Patrick County High School (PCHS) is currently holding its annual plant sale to raise funds for the horticulture department.
The sale is held at the greenhouse, from 9 a.m. to 3 p.m. on school days through Friday, May 19.
Horticulture teacher Eli Roberson said the sale has been held for more than 10 years with the goal of giving students the opportunity to run the greenhouse like a normal retail store, or garden center, with Roberson acting as the supervisor.
“We’ll have customers come in, and students will help them with their plant selection process, or any inquiries customers have, students will help them. Then students will also collect the money and exchange receipts,” he said.
Funds raised from the sale will go back into the horticulture program, Roberson said and estimated the sale has raised around $6,000 since it began.
“Basically, the horticulture program kind of has its own business account, so the funds from the plant sale will be used for the program. It’s what we use to buy our next crops,” he said.
In the fall, Roberson said the program raises poinsettias and sells them after Thanksgiving.
“So, we try to have revenue coming in each semester because it costs a lot of money to maintain a greenhouse. It’s kind of like our business account is what it goes back into because we’re constantly having to spend money as well,” he said.
Available plants include a variety of annuals such as geraniums, petunias, and impatiens, flower hanging baskets, and Boston fern hanging baskets.
“A variety of tomatoes, peppers, cucumbers, squash,” also are offered, he said, adding “all that good stuff.”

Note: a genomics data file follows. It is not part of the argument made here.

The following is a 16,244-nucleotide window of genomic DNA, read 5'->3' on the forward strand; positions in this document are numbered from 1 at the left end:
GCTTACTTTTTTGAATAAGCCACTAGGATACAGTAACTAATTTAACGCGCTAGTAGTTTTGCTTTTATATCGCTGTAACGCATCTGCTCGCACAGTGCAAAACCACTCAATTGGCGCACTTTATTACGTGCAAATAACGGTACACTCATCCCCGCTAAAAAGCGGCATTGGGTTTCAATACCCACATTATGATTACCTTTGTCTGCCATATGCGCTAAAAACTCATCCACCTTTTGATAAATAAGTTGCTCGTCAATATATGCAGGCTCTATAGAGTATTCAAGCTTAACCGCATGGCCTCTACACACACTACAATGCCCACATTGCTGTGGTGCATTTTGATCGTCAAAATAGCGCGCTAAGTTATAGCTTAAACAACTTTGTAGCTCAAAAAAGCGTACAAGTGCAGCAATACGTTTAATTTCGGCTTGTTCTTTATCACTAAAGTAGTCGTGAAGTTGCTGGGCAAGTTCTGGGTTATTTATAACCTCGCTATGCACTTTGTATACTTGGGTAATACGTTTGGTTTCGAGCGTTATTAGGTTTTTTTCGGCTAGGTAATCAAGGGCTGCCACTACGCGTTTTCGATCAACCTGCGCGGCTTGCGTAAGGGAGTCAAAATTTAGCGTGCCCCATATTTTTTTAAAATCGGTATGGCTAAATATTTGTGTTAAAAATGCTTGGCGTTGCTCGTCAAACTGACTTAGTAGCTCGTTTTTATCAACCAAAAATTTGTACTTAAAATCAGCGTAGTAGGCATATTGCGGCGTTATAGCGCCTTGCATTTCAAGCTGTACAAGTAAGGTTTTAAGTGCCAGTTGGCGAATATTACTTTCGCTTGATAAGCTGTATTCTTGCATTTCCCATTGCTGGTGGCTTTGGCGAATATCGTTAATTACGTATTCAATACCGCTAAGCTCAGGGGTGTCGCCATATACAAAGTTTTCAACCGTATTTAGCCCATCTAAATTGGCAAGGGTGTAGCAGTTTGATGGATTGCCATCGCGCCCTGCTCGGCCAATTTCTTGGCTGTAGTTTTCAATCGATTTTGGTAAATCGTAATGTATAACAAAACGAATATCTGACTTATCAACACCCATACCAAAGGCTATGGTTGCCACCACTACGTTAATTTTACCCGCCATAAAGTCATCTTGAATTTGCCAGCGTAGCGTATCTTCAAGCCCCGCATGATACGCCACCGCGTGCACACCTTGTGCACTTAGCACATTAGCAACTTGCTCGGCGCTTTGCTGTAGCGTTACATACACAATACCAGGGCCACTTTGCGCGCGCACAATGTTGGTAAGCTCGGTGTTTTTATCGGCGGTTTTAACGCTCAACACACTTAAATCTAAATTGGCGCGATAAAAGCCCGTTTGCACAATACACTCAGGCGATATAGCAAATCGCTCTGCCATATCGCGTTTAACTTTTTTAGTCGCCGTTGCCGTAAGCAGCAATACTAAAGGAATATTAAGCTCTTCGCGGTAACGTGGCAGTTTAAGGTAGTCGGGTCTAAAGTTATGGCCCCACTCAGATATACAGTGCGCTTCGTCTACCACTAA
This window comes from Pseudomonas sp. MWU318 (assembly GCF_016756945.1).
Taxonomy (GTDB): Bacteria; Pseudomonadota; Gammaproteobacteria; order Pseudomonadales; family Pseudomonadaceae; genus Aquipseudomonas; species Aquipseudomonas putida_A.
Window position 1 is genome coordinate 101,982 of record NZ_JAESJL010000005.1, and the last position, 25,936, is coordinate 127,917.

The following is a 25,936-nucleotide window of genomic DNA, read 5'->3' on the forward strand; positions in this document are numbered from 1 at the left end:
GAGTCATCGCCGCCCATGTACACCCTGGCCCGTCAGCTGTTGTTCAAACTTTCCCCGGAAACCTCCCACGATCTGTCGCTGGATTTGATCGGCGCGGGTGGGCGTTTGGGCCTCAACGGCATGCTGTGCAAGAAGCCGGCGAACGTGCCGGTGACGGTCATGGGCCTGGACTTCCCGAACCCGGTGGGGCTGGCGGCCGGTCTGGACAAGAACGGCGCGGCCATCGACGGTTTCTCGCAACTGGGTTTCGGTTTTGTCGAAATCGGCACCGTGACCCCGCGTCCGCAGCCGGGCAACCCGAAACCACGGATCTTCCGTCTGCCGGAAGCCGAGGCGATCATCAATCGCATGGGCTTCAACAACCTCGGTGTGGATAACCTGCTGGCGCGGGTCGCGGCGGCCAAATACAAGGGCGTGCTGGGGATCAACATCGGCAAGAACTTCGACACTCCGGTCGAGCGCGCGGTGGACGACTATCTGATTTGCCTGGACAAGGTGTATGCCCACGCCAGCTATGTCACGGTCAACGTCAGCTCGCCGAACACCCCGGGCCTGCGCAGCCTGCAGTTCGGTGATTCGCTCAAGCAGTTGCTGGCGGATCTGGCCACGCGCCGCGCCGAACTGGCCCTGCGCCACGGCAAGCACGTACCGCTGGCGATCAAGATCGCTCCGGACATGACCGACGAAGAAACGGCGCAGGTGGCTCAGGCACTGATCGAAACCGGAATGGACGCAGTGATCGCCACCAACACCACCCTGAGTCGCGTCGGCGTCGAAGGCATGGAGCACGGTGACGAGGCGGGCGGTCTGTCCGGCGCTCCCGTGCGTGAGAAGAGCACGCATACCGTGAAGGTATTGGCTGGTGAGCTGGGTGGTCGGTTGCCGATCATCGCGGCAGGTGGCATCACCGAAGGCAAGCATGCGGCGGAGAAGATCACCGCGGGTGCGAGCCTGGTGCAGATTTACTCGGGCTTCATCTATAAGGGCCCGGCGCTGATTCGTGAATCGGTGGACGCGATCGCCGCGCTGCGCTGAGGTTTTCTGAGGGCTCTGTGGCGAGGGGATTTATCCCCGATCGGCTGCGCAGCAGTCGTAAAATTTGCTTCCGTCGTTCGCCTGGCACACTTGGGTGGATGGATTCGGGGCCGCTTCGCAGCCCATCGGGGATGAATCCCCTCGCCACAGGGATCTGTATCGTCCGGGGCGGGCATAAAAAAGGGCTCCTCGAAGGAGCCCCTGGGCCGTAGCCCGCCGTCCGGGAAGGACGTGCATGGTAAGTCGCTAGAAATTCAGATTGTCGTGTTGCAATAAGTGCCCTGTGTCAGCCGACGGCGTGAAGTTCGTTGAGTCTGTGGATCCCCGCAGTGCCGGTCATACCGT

Large decorative pots are $35, and medium decorative pots are $25. Six-inch pots are $6, an 1801 tray is $22 each, and singles are $1 each.
“All the hanging baskets are $15. A 1204 tray is a tray of four packs and totals 48 plants, and those are $15, which is what a lot of our vegetables are in and some of our annuals,” he said.
Roberson said he believes the best-sellers are the hanging baskets.
“As far as planters are concerned, each customer has their particular favorite annuals that they like to plant. I haven’t really seen one particular annual sell out faster than any other one,” he said.
While he is unsure of how much the sale has raised in the past, Roberson estimates the December poinsettia sale raised more than $5,000.
“We get the poinsettias in late July, and the kids raise them from plug trays. Then as customers pick out their poinsettias, the students wrap the poinsettia pots in decorative foil, and they also make decorative bows,” he said. “That keeps us busy during Christmas time.”
For more information, call the PCHS greenhouse at (276) 694-6453, email Roberson at firstname.lastname@example.org, or go to Facebook.com/PatrickCountyHighSchool.